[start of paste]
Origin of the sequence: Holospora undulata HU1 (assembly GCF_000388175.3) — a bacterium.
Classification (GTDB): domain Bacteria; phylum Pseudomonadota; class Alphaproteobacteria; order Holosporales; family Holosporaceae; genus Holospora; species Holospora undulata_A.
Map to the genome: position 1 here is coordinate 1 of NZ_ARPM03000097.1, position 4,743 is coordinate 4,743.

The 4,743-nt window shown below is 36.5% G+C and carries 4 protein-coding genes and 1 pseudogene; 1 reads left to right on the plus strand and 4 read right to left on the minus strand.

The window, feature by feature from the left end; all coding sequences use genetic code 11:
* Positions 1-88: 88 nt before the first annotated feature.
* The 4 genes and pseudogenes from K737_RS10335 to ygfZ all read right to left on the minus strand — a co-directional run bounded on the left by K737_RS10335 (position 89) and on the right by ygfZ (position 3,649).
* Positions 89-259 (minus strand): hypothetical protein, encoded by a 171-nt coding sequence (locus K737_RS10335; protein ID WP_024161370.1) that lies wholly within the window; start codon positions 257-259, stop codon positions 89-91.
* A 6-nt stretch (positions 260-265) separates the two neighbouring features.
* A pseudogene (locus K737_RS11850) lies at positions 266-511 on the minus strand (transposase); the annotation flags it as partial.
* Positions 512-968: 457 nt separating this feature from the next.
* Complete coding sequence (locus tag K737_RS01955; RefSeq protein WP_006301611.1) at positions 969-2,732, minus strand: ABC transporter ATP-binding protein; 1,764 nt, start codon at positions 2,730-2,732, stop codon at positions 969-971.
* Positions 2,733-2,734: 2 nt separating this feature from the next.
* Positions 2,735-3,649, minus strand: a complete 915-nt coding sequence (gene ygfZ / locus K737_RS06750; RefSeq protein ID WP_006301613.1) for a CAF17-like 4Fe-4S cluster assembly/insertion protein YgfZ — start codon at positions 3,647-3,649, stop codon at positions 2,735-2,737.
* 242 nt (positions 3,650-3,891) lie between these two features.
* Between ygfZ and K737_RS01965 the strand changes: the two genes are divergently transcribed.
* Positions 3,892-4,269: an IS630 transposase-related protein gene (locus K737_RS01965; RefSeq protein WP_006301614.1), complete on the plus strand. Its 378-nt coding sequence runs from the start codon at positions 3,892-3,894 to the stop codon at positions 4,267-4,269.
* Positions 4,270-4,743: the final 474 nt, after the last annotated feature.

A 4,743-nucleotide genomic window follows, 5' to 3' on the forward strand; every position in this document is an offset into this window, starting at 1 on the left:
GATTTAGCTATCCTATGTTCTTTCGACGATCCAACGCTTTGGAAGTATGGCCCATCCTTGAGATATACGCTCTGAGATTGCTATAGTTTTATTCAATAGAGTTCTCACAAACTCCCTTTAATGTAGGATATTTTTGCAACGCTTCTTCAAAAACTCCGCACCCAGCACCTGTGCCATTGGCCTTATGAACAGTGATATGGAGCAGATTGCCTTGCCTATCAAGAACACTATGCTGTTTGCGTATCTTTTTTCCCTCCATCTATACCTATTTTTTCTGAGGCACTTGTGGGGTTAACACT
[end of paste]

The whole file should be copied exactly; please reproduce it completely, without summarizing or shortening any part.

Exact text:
Origin of the sequence: Holospora undulata HU1 (assembly GCF_000388175.3) — a bacterium.
Classification (GTDB): domain Bacteria; phylum Pseudomonadota; class Alphaproteobacteria; order Holosporales; family Holosporaceae; genus Holospora; species Holospora undulata_A.
Map to the genome: position 1 here is coordinate 1 of NZ_ARPM03000097.1, position 4,743 is coordinate 4,743.

The 4,743-nt window shown below is 36.5% G+C and carries 4 protein-coding genes and 1 pseudogene; 1 reads left to right on the plus strand and 4 read right to left on the minus strand.

The window, feature by feature from the left end; all coding sequences use genetic code 11:
* Positions 1-88: 88 nt before the first annotated feature.
* The 4 genes and pseudogenes from K737_RS10335 to ygfZ all read right to left on the minus strand — a co-directional run bounded on the left by K737_RS10335 (position 89) and on the right by ygfZ (position 3,649).
* Positions 89-259 (minus strand): hypothetical protein, encoded by a 171-nt coding sequence (locus K737_RS10335; protein ID WP_024161370.1) that lies wholly within the window; start codon positions 257-259, stop codon positions 89-91.
* A 6-nt stretch (positions 260-265) separates the two neighbouring features.
* A pseudogene (locus K737_RS11850) lies at positions 266-511 on the minus strand (transposase); the annotation flags it as partial.
* Positions 512-968: 457 nt separating this feature from the next.
* Complete coding sequence (locus tag K737_RS01955; RefSeq protein WP_006301611.1) at positions 969-2,732, minus strand: ABC transporter ATP-binding protein; 1,764 nt, start codon at positions 2,730-2,732, stop codon at positions 969-971.
* Positions 2,733-2,734: 2 nt separating this feature from the next.
* Positions 2,735-3,649, minus strand: a complete 915-nt coding sequence (gene ygfZ / locus K737_RS06750; RefSeq protein ID WP_006301613.1) for a CAF17-like 4Fe-4S cluster assembly/insertion protein YgfZ — start codon at positions 3,647-3,649, stop codon at positions 2,735-2,737.
* 242 nt (positions 3,650-3,891) lie between these two features.
* Between ygfZ and K737_RS01965 the strand changes: the two genes are divergently transcribed.
* Positions 3,892-4,269: an IS630 transposase-related protein gene (locus K737_RS01965; RefSeq protein WP_006301614.1), complete on the plus strand. Its 378-nt coding sequence runs from the start codon at positions 3,892-3,894 to the stop codon at positions 4,267-4,269.
* Positions 4,270-4,743: the final 474 nt, after the last annotated feature.

A 4,743-nucleotide genomic window follows, 5' to 3' on the forward strand; every position in this document is an offset into this window, starting at 1 on the left:
GATTTAGCTATCCTATGTTCTTTCGACGATCCAACGCTTTGGAAGTATGGCCCATCCTTGAGATATACGCTCTGAGATTGCTATAGTTTTATTCAATAGAGTTCTCACAAACTCCCTTTAATGTAGGATATTTTTGCAACGCTTCTTCAAAAACTCCGCACCCAGCACCTGTGCCATTGGCCTTATGAACAGTGATATGGAGCAGATTGCCTTGCCTATCAAGAACACTATGCTGTTTGCGTATCTTTTTTCCCTCCATCTATACCTATTTTTTCTGAGGCACTTGTGGGGTTAACACT